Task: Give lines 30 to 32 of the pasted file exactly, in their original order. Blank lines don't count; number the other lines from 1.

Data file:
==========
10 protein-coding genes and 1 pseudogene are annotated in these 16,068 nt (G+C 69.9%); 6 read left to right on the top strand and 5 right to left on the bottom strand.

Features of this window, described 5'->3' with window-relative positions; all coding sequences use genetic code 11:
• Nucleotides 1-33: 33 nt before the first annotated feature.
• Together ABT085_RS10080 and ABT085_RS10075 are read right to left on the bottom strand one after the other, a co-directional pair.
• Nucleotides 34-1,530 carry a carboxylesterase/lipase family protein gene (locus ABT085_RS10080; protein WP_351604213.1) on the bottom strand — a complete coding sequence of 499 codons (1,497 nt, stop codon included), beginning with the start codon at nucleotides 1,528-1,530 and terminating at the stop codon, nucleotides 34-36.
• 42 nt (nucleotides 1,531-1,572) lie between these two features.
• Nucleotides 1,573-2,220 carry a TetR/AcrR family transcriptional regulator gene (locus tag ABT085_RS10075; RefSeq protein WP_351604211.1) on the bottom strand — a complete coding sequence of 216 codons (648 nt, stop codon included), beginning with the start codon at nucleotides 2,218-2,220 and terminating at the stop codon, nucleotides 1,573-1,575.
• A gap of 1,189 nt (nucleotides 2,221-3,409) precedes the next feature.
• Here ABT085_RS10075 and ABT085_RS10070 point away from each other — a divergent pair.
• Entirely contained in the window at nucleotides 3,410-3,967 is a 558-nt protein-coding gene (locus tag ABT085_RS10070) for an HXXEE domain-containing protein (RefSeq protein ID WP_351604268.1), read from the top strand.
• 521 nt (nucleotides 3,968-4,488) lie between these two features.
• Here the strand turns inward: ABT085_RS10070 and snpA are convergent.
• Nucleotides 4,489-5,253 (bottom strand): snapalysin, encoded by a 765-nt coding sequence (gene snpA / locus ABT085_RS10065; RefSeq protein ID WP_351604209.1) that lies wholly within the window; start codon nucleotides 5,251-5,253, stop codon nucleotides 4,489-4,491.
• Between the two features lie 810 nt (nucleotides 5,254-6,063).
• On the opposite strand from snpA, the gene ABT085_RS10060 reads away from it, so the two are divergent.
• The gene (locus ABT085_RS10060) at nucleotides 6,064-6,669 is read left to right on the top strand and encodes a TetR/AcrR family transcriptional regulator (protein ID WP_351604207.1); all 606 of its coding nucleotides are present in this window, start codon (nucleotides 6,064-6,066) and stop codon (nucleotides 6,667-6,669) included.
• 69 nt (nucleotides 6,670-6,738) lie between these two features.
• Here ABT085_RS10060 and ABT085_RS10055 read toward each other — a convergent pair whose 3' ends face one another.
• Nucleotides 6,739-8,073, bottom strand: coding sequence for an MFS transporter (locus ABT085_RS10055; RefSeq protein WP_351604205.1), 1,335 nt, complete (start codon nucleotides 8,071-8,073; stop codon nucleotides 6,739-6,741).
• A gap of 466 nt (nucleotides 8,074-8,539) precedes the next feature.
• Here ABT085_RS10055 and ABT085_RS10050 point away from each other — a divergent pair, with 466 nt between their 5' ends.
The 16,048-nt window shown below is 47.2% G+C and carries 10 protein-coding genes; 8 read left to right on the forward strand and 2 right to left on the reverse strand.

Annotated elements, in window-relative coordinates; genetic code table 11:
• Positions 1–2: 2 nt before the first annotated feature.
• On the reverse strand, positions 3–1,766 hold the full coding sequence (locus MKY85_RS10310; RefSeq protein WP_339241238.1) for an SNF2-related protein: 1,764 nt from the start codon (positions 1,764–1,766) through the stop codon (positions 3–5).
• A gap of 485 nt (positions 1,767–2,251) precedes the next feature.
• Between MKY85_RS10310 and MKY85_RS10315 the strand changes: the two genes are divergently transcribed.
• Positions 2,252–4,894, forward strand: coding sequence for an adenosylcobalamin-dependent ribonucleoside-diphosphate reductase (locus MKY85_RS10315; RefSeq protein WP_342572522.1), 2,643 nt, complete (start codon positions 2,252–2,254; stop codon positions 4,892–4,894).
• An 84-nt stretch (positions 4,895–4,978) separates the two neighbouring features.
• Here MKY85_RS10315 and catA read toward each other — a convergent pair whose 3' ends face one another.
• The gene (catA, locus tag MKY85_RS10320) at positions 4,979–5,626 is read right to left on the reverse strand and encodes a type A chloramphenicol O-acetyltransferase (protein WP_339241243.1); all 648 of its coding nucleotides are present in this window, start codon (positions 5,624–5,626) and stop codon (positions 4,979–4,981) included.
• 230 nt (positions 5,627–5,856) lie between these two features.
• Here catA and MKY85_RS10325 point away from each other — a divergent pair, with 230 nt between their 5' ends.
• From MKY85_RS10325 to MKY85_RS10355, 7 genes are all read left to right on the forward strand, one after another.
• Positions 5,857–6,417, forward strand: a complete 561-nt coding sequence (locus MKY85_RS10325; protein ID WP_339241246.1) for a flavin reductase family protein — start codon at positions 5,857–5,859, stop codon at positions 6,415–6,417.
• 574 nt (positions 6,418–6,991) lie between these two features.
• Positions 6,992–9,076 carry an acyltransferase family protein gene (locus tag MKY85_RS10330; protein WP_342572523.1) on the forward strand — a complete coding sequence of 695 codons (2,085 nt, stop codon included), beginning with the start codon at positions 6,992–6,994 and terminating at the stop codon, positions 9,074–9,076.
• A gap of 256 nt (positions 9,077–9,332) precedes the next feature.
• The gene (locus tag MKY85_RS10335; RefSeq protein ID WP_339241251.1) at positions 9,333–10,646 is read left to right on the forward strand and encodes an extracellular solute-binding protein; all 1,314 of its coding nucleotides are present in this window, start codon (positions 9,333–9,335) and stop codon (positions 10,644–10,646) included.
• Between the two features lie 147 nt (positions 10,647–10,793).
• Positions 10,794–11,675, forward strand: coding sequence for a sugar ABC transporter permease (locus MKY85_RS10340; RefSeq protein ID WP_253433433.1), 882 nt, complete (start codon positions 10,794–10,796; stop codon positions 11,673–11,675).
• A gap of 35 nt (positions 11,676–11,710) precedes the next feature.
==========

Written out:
• Here MKY85_RS10315 and catA read toward each other — a convergent pair whose 3' ends face one another.
• The gene (catA, locus tag MKY85_RS10320) at positions 4,979–5,626 is read right to left on the reverse strand and encodes a type A chloramphenicol O-acetyltransferase (protein WP_339241243.1); all 648 of its coding nucleotides are present in this window, start codon (positions 5,624–5,626) and stop codon (positions 4,979–4,981) included.
• 230 nt (positions 5,627–5,856) lie between these two features.